The Eiffel Tower was larger than I'd expected.
(Okay, so most of landmarks of Paris were larger than I'd anticipated (except for the Mona Lisa which was as small as I'd thought.))
Beyond its huge size, I was impressed with the lovely details in its construction. The little swooshes and curlicues tickled my little brain. This addition of art and beauty into every detail were themes that I kept coming back to through out my week.
This is one of the double decker elevators that take you up to the first observation deck. You wait in a huge line under the tower to pay and then enter one of the legs of the tower. There you squash into one of two levels of the elevator to ride a diagonal path into the heart of the tower.
From that first level, half way up the tower, I could gaze out at the city and spot our apartment. (It's to the left of the construction scaffolds.) And then, we waited in a second huge line to go up further, in a second more linear elevator.
Which is where we spotted this guy, working either the best, coolest job in the world, or the worst, most horrible job, depending on your feelings about heights and harnesses.
And then, after a bit of stair work, you can gaze out at Paris spread beneath you with all of its (or "her" depending on your feeling about city gender) spokes and angles laid out for your approval. Have I mentioned how huge Paris is? How impressive, and intimidating, and overwhelming it is? They sell champagne by glass at the top of the tower in case you need a bit of a liquid courage before you set off to see the many sights. There is so very much to see and soak in. Quite a challenge, let me tell you.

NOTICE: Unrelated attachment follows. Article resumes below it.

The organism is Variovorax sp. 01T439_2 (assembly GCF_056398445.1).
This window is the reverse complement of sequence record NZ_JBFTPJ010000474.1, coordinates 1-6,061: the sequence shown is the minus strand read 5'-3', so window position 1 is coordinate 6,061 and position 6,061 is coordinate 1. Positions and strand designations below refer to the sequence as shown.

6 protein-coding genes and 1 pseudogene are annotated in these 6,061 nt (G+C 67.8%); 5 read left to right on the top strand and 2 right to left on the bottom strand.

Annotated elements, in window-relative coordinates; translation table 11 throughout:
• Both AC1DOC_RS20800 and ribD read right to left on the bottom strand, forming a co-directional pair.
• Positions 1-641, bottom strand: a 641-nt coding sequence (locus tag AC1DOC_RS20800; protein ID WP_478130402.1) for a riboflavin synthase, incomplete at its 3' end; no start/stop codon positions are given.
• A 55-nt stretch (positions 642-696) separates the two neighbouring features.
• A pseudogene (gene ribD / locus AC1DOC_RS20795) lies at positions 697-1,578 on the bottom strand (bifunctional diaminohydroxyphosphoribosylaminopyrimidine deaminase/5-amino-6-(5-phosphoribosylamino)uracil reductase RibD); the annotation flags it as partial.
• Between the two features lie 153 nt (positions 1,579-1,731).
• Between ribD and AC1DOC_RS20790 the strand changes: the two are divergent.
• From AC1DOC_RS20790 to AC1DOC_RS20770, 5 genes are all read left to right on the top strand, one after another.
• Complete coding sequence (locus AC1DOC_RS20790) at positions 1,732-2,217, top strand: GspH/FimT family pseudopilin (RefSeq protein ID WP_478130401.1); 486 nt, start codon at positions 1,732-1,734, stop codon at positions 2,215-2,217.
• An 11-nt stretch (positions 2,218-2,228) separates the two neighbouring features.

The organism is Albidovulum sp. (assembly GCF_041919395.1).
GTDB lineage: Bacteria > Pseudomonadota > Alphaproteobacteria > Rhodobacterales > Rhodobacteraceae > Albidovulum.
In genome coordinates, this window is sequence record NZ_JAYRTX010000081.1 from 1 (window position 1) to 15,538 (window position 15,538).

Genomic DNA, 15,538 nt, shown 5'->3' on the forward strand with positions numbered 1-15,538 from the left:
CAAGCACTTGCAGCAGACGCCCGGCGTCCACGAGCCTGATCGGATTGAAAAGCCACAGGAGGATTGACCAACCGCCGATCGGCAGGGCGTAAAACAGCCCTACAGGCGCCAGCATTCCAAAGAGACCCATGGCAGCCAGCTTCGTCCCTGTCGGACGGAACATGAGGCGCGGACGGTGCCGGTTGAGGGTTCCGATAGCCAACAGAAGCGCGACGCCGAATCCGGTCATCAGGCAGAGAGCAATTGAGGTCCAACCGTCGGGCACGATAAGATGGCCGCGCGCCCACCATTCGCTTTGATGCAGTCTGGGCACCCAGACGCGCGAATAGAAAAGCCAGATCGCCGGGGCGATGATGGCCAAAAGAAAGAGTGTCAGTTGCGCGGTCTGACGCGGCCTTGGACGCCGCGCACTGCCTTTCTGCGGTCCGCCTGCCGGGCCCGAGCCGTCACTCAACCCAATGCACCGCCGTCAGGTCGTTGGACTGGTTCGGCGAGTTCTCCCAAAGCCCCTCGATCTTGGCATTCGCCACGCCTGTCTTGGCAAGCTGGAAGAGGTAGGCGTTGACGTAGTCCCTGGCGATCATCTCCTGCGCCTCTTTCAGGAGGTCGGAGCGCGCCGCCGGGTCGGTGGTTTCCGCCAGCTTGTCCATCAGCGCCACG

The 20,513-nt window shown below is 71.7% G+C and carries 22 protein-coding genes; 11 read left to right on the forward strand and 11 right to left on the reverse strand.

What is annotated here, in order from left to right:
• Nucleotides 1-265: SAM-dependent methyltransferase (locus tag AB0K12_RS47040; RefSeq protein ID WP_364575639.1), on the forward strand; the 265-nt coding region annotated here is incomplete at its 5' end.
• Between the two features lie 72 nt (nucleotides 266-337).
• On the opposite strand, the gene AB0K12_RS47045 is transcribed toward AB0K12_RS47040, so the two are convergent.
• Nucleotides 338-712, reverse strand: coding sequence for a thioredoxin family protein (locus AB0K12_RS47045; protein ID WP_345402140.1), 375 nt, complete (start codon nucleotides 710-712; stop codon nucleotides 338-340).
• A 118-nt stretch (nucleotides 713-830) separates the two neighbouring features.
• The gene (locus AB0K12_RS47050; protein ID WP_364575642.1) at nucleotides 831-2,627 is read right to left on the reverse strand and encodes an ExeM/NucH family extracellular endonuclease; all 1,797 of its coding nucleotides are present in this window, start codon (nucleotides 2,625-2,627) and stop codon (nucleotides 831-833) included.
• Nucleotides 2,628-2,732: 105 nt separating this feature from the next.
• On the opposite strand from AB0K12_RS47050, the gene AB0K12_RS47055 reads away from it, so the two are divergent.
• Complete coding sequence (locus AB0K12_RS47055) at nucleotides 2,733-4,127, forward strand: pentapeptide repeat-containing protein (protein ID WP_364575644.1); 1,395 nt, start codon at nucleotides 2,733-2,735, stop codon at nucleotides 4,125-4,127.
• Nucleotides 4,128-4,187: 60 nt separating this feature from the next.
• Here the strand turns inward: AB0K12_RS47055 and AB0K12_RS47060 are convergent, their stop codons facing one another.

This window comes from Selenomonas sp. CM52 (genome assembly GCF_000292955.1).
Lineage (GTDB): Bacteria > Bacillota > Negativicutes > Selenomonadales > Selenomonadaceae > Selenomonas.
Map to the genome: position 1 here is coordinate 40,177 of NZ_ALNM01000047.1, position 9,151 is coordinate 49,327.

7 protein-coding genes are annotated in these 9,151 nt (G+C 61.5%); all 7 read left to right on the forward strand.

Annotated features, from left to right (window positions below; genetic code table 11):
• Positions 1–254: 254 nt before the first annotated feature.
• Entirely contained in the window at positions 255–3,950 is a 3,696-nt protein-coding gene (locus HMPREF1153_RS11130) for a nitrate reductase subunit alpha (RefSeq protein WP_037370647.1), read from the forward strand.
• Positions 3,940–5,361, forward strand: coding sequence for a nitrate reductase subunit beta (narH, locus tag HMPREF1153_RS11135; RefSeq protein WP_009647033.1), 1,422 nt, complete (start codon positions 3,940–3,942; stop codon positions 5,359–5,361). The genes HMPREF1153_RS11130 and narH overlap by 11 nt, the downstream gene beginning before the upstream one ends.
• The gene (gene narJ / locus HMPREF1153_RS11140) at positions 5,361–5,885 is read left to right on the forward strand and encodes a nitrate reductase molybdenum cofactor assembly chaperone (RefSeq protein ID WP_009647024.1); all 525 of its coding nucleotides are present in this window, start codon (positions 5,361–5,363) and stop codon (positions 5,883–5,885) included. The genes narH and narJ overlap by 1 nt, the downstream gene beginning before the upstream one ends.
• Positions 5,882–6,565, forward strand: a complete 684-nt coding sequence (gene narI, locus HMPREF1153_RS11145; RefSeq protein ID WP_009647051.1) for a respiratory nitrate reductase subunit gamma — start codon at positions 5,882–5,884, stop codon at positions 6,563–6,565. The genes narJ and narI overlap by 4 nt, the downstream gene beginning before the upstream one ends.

Instead of a glass of bubbly, we headed to a cafe for lunch (Salade Nicoise) and then back to the apartment for a predinner/post jetlag nap.
Pulling myself out of bed, we ventured out for dinner. I had a perfect potato omelet, with fluffy eggs wrapped around crisp golden potato cubes which may have been browed in duck fat (but I was too glazed to ask). For dessert the table shared a slice of Tarte Tatin and a Creme Caramel. Then it was back home, where I stayed upright until 10 pm and then collapsed into bed. Day one, complete.
(A note about Tarte Tatin. The caramelized apple tart is a dessert I want to love. The theory seems so sound! But the hazards of burnt caramel or tough crust or mushy apples impede my search for that moment of bliss I'm sure it should carry. Still the research is pretty awesome, and there are definitely worse quests to set yourself. This Tarte Tatin was good, but not the end all.)